New COL4A3 Gene Mutation Linked to Alport Syndrome Identified in Spanish Family
A new genetic mutation in the COL4A3 gene was identified in a Spanish family and linked to the development of Alport syndrome.
According to findings reported in the study, “Phenotype variability in a large Spanish family with Alport syndrome associated with novel mutations in COL4A3 gene,” which appeared in the journal BMC Nephrology, when combined with other COL4A3 mutations this new variant leads to early-onset Alport syndrome with more severe symptoms.
Alport syndrome is a genetic disorder characterized by renal dysfunction, but it can also affect the eyes and ears. Several genetic mutations have been associated with this disease, all affecting genes that encode type IV collagen protein.
About 1-5% of Alport syndrome patients have a specific subtype of the disease called autosomal dominant AS, or ADAS. This condition is associated with genetic mutations on COL4A3 or COL4A4 genes that encode the type IV collagen α3 and α4 chains, respectively.
ADAS affects both men and women and presents high clinical variability. Because of this, and given that many of its symptoms may wrongly point toward other medical conditions such as benign familial hematuria, it is essential to perform detailed genetic and molecular analysis of affected patients and their direct family members. This is not only important to reach a diagnosis but also to allow suitable care and counseling.
A research team led by Elena Domínguez-Garrido, PhD, director of the Molecular Diagnostics Unit at Center for Biomedical Research (CIBIR), in Spain, analyzed the case of a patient who presented signs of renal deficiency. Further evaluation of renal morphology confirmed changed renal basement membrane structures, probably due to abnormal collagen production.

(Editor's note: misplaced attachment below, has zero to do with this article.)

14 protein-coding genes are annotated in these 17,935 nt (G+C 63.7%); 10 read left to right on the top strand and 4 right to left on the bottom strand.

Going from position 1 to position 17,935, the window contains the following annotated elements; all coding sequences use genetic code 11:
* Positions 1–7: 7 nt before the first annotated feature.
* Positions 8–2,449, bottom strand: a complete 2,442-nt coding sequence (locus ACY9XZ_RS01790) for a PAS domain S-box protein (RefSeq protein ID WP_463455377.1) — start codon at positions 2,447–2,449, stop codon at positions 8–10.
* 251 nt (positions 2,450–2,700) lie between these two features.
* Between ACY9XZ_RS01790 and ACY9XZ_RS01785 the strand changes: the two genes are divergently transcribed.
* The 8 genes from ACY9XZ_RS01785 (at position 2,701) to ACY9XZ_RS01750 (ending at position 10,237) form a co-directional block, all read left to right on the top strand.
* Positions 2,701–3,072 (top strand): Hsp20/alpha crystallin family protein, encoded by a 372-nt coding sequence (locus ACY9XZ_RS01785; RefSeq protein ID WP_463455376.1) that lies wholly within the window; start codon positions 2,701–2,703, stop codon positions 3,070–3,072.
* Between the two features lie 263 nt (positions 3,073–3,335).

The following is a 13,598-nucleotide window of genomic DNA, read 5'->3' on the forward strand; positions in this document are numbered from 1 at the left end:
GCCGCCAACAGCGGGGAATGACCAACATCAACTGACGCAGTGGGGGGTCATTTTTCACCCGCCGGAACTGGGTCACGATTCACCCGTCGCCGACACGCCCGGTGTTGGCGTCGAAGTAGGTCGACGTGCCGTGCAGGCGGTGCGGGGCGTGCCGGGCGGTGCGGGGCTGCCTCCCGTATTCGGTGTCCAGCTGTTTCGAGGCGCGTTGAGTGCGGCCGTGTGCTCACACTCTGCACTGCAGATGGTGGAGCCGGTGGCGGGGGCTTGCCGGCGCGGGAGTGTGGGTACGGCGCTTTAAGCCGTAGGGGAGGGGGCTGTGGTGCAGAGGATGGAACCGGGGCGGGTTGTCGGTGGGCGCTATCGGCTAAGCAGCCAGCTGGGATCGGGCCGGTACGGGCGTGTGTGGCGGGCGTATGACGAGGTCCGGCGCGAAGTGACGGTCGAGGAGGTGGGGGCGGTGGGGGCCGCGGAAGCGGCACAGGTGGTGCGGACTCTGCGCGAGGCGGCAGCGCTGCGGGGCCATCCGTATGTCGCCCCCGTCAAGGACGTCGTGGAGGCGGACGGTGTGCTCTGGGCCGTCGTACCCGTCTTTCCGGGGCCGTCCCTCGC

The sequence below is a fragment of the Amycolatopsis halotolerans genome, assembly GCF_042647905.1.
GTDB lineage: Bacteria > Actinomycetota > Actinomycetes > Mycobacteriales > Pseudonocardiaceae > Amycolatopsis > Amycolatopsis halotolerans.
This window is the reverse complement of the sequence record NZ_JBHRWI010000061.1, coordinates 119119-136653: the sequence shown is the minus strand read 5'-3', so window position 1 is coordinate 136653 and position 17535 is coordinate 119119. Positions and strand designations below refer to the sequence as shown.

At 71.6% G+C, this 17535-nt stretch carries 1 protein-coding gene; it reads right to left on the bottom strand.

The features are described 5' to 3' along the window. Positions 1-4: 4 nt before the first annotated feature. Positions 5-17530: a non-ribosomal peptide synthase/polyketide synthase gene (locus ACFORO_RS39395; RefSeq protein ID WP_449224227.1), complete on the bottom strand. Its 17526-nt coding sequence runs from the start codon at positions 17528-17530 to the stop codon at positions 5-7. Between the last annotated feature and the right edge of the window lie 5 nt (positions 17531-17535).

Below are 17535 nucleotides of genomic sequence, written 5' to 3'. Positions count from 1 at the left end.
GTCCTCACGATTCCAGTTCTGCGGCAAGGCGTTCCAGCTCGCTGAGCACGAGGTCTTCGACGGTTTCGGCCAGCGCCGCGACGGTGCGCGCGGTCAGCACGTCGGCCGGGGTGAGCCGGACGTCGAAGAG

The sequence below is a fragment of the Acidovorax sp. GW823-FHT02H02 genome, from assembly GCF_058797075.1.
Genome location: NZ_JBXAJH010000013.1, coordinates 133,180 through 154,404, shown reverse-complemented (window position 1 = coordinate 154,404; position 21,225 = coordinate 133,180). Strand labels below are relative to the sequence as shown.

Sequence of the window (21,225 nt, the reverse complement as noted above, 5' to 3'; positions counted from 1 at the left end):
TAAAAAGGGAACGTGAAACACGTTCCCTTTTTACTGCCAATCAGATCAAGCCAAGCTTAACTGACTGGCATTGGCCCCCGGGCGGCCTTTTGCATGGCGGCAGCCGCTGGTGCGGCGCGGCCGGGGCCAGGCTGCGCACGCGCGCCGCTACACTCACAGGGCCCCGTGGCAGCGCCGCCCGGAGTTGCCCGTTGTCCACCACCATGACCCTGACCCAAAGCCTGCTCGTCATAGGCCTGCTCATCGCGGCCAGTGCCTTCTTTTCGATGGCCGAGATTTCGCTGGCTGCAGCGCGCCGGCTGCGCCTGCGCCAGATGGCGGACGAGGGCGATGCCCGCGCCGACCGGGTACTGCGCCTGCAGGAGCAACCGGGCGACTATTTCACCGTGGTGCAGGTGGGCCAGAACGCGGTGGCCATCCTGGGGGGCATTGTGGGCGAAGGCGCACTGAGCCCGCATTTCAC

Genetic analysis of the genes responsible for collagen production revealed the presence of a new mutation, identified as G333E, in the COL4A3 gene. No alterations were found in the COL4A4 gene.
Analysis of the genetics of direct family members showed that 12 — nine males and three females — had the G333E mutation. Two additional mutations in COL4A3 (P1461L and S1492C) were detected in some family members, but the role they played in the development of Alport syndrome was unclear. No other potentially disease-associated mutations in the COL4A3 gene were detected in the family.
Evaluation of the clinical features presented by each family member showed that carriers of the G333E mutation all had renal dysfunction with blood present in the urine (hematuria), and 61.5% had increased levels of protein in the urine (proteinuria). Additionally, 46.1% had hearing loss. None of the individuals had ocular abnormalities.
Those with G333E plus P1461L or G333E plus S1492C experienced more severe symptoms and early onset of the disease. In contrast, the individuals with P1461L or S1492C alone did not show any signs of the disease.
Based on these findings, researchers speculated that the mutations could cooperate to promote disease progression, which could help explain the different clinical features of various members of the family.
“A correct diagnosis and prognosis should be based on a combination of a comprehensive clinical investigation of all family members, including examination of renal and extra-renal signs of AS [Alport syndrome], associated with a broadly formal molecular genetic analysis of the pedigree,” the authors wrote.